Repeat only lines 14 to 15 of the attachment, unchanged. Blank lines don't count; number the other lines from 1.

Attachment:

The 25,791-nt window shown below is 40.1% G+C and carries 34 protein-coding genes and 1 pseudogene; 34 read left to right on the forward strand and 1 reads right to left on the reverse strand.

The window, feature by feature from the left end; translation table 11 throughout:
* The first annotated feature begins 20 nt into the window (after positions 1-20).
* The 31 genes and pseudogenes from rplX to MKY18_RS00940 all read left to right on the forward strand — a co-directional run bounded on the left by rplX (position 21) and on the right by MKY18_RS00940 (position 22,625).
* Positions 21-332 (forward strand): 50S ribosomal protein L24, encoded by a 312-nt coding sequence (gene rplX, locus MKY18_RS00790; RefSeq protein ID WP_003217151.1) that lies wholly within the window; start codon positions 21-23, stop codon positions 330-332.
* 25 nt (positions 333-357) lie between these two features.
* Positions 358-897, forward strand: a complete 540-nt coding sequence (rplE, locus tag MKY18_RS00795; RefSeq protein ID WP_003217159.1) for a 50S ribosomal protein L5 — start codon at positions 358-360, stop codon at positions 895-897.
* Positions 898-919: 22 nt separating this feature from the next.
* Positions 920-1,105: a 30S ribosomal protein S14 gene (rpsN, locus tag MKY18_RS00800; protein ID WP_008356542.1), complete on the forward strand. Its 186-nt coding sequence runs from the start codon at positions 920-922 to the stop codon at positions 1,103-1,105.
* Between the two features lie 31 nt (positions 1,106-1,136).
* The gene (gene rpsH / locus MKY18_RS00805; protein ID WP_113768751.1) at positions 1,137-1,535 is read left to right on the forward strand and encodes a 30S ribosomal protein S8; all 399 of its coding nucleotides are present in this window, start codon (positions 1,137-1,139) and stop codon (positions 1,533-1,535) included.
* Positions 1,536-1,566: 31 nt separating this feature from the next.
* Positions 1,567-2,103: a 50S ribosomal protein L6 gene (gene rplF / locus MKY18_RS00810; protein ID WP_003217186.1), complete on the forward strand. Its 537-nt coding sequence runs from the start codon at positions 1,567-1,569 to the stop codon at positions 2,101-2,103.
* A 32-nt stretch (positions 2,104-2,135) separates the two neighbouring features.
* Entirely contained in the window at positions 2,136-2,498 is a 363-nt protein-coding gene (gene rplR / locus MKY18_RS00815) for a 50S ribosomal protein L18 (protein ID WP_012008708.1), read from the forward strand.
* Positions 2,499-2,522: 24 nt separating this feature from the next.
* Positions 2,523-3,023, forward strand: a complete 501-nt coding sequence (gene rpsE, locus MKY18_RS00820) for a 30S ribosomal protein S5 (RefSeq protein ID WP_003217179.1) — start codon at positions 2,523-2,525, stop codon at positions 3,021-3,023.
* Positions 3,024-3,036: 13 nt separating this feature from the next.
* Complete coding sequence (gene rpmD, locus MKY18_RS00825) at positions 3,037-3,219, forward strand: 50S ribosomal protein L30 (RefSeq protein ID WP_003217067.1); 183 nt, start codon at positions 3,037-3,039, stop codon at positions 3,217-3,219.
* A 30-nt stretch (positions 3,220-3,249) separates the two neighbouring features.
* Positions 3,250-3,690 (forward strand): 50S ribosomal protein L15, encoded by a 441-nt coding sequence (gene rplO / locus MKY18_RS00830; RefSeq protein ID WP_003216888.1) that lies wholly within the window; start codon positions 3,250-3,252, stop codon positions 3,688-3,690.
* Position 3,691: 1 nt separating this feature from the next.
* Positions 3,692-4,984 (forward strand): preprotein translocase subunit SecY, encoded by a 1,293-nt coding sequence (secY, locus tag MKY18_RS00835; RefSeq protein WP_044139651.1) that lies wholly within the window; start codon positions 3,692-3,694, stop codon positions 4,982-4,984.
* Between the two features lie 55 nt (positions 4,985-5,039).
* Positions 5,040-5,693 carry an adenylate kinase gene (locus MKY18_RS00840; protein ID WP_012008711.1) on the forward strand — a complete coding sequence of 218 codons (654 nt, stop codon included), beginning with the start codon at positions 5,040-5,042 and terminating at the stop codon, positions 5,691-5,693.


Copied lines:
* A 32-nt stretch (positions 2,104-2,135) separates the two neighbouring features.
* Entirely contained in the window at positions 2,136-2,498 is a 363-nt protein-coding gene (gene rplR / locus MKY18_RS00815) for a 50S ribosomal protein L18 (protein ID WP_012008708.1), read from the forward strand.